|[FIC] - 'A Piece of My Heart' [Round Three]
||[Jan. 28th, 2008|07:38 pm]
62days: The Albus/Gellert Fandom Challenge
Author: Lee West (westwardlee)|
Title: A Piece of My Heart
Pairing(s): Dumbledore/Grindelwald; Remus/Sirius
Disclaimer: All Harry Potter characters herein are the property of J.K. Rowling and Bloomsbury/Scholastic. No copyright infringement is intended.
Summary: Two men, two different times, two similar stories.
Prompt: 22. Sirius and Remus are a couple, and after Sirius goes to Azkaban Dumbledore tells Remus the story of his own lover who went bad.
Word Count: ~3,500
Warnings: Albus is eighteen and Gellert is sixteen.
Author's Notes: A million thanks to my betas, sabethea and stellastars.
1. November 1981
Remus looked at the two piles of various objects on the floor. He waved his wand at the much larger one and tied it with twine – Dumbledore should be arriving soon to collect it. He shook his head at the pitifully small pile next to it, containing all his belongings: a few pieces of clothing, several books, his old Muggle record player and his records.
He wondered if he really wanted to keep those things; where he was going, he wouldn’t have either space or need for them. Maybe it was better if he told Dumbledore to take the whole lot. The orphanage could probably use them.
With a brusque movement of his wand, the two piles became one. It was better like that. Remus wanted nothing that reminded him of his life with Sirius anyway. Why should he? It had been a happy life while it lasted, of course, but, in the end, Remus had been fooled by a pretty face, a brilliant mind and a happy smile. A façade. Because that was all that Sirius was, after all.
He looked at his watch. Almost two o'clock. Dumbledore was very punctual and should be there within a minute or so. Then maybe five minutes for the things to be collected and Remus could leave the flat forever, closing the door and leaving his memories behind.
He leant against the wall, deciding not to unpack a chair. Remus didn’t want to have to pack anything again, but more importantly he wanted Dumbledore to be in and out. The old man wouldn't be as keen to stay if he had to stand up, too.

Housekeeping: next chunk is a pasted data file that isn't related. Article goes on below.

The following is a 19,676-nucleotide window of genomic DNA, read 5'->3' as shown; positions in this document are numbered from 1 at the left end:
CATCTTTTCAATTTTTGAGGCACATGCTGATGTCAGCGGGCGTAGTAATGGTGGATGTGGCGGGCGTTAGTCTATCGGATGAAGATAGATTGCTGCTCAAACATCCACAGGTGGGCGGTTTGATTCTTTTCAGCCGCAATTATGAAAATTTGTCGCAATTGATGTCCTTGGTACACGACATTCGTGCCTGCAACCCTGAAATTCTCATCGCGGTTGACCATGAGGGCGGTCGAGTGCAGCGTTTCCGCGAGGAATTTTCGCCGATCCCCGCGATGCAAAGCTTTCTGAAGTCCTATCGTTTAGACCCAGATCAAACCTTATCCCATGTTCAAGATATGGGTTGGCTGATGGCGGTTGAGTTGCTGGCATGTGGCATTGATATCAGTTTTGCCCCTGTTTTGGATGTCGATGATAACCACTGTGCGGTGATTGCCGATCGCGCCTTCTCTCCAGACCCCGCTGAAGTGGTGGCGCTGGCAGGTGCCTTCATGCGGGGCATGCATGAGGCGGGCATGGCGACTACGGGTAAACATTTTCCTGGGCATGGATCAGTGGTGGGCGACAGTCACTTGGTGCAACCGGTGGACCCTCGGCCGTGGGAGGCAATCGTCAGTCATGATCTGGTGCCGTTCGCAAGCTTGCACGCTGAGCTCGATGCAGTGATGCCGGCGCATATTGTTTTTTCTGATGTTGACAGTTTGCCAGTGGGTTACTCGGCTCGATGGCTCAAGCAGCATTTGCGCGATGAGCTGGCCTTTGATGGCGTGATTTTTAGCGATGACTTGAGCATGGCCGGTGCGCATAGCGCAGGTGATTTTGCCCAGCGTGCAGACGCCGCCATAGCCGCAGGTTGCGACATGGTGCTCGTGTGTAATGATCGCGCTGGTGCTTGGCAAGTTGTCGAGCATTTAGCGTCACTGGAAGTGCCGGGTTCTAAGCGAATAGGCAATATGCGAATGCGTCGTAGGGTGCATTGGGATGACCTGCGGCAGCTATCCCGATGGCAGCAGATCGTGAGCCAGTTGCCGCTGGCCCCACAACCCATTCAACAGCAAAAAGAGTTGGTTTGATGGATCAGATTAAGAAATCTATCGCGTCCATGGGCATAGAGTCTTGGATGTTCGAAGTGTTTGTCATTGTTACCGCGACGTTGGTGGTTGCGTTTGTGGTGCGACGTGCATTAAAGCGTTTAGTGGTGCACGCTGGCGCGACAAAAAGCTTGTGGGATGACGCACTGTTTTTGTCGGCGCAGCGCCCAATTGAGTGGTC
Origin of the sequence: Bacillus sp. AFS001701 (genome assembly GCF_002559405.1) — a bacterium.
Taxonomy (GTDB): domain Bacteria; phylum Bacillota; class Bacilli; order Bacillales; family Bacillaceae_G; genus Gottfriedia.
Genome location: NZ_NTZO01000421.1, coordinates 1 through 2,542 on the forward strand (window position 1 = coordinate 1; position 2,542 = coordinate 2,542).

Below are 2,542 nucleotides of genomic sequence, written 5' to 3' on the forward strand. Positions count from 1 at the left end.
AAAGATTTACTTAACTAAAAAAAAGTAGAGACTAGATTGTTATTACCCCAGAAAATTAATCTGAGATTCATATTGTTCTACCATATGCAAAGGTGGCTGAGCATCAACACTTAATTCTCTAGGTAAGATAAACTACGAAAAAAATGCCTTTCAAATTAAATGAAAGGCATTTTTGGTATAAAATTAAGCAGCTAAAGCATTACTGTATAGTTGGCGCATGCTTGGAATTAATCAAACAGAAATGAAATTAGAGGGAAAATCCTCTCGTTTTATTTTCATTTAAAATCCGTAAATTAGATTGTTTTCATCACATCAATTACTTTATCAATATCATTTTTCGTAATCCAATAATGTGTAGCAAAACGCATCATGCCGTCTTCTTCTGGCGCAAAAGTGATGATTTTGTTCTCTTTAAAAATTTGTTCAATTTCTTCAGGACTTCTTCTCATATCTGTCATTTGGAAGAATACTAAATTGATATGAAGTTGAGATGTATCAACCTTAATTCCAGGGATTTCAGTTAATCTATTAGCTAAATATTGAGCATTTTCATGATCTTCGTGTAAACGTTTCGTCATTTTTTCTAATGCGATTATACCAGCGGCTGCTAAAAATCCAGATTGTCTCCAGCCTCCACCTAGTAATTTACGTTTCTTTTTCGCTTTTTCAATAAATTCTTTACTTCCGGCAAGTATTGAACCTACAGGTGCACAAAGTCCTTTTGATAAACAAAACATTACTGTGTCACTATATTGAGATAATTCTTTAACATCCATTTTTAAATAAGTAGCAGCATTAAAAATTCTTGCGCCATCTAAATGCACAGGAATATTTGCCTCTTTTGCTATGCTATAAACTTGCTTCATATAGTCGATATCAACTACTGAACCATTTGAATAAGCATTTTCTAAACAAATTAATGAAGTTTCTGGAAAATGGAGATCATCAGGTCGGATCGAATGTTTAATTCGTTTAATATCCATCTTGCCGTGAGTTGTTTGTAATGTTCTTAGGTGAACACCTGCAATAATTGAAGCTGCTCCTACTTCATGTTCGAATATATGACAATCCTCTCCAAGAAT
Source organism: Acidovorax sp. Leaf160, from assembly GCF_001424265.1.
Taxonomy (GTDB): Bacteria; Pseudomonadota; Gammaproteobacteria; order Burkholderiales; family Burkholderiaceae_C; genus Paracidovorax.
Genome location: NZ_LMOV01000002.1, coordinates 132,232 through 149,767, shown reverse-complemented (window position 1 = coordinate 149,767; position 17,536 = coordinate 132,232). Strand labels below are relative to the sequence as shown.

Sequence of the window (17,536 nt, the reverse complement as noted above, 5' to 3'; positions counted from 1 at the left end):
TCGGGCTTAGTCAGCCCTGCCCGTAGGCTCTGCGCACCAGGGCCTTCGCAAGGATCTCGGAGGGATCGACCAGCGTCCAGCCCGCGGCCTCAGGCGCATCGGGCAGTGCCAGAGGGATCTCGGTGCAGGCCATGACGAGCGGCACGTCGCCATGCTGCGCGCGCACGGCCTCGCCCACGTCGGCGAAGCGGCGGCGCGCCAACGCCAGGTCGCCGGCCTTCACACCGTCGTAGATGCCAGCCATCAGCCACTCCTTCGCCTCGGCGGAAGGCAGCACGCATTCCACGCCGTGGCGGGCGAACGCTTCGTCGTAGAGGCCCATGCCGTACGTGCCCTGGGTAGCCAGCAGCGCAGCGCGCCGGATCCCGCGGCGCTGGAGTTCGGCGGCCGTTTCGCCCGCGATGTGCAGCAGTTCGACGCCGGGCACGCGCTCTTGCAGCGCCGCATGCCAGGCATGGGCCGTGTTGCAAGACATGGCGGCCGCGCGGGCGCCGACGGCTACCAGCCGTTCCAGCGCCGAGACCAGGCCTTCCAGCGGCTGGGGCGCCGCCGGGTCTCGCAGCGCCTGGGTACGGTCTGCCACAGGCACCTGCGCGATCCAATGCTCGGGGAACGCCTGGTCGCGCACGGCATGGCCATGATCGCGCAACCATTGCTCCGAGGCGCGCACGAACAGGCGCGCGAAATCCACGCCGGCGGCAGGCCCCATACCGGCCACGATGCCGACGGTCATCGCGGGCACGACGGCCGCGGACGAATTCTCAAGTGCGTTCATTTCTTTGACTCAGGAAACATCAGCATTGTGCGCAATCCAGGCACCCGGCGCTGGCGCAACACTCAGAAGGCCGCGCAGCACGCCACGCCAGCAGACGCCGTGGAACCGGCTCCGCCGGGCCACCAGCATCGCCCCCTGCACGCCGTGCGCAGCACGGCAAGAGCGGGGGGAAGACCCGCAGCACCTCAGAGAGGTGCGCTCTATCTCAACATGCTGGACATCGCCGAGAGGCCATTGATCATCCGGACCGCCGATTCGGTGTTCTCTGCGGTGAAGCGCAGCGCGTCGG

He heard a sound outside the door and a discreet knock. Sighing, he pushed himself off the wall and walked the few steps to open the door to Dumbledore.
"Remus," Dumbledore said simply as greeting.
"Headmaster," Remus answered. He'd always called Dumbledore 'Headmaster,' since he was a scared eleven-year-old student. He had continued to do so when he and Dumbledore were colleagues in the Order, and probably would use the same appelation for the rest of his life, no matter how many times he'd been told to use 'Albus.'
A twinkle in Dumbledore's eyes confirmed that he had thought about that, too. Remus didn't show any reaction. Dumbledore looked around, at the huge pile of belongings. "This is a lot, Remus. I didn't know you both had amassed so much. I hope you're keeping your half."
"No, I'm not. I don't want anything from this flat," Remus answered angrily.
Dumbledore didn't answer, and, when the silence became too unbearable, Remus lifted his eyes to the old headmaster's face. He was taken aback by what he saw there – a look of compassion that conveyed something else, too. Something undecipherable.
Uneasily, Remus shuffled his feet; he wasn't sure if Dumbledore knew that he was more than a friend to Sirius. They had kept their relationship quiet since the very start, during their last year at school. They had come out to James, Lily and Peter only, but Remus felt that a few people in the Order suspected they weren't really roommates. Dumbledore especially sometimes looked at them with a knowing look, which had made Remus wonder. He mentioned it to Sirius once, but Sirius laughed at the idea. "Moony, Dumbledore is ancient. I bet you he doesn't even know what sex is any more."
Maybe he didn't. But right now his look was piercing through Remus. Feeling very uncomfortable under the gaze, Remus sighed and forced a smile. "Do you need help Banishing these, Headmaster?"
In answer, Dumbledore waved his hand and the huge pile disappeared. "I need to talk to you," he said.
"About what? If it's whether I noticed anything wrong with Sirius before he…did what he did, the Aurors have already asked and my answer is still the same: I didn't suspect anything at all."
"Oh, I know you hadn't. You would have told someone if you suspected him."
"So what do you want to talk about?"
"You and Sirius."
Remus drew a sharp breath. "What about Sirius and me?"
"About your relationship. I know how you're feeling."
Maybe it was the tone of pity in Dumbledore's voice. Maybe it was the shock of realizing that the old man in fact knew about him and Sirius. Maybe it was all the build up of emotions inside Remus since Halloween.
Or maybe it was the fact that nobody knew how Remus felt. Nobody knew what it was like to have lived with – and loved – a two-faced man. Remus turned angrily to Dumbledore. "I beg your pardon, Headmaster, but you don't know how I feel."
The blue eyes twinkled. "Oh, but I do. I know exactly what you're going through, Remus. And I want to tell you a story no-one else knows." Out of thin air, he conjured two cushy chairs. He sat on one and motioned for Remus to follow suit on the other.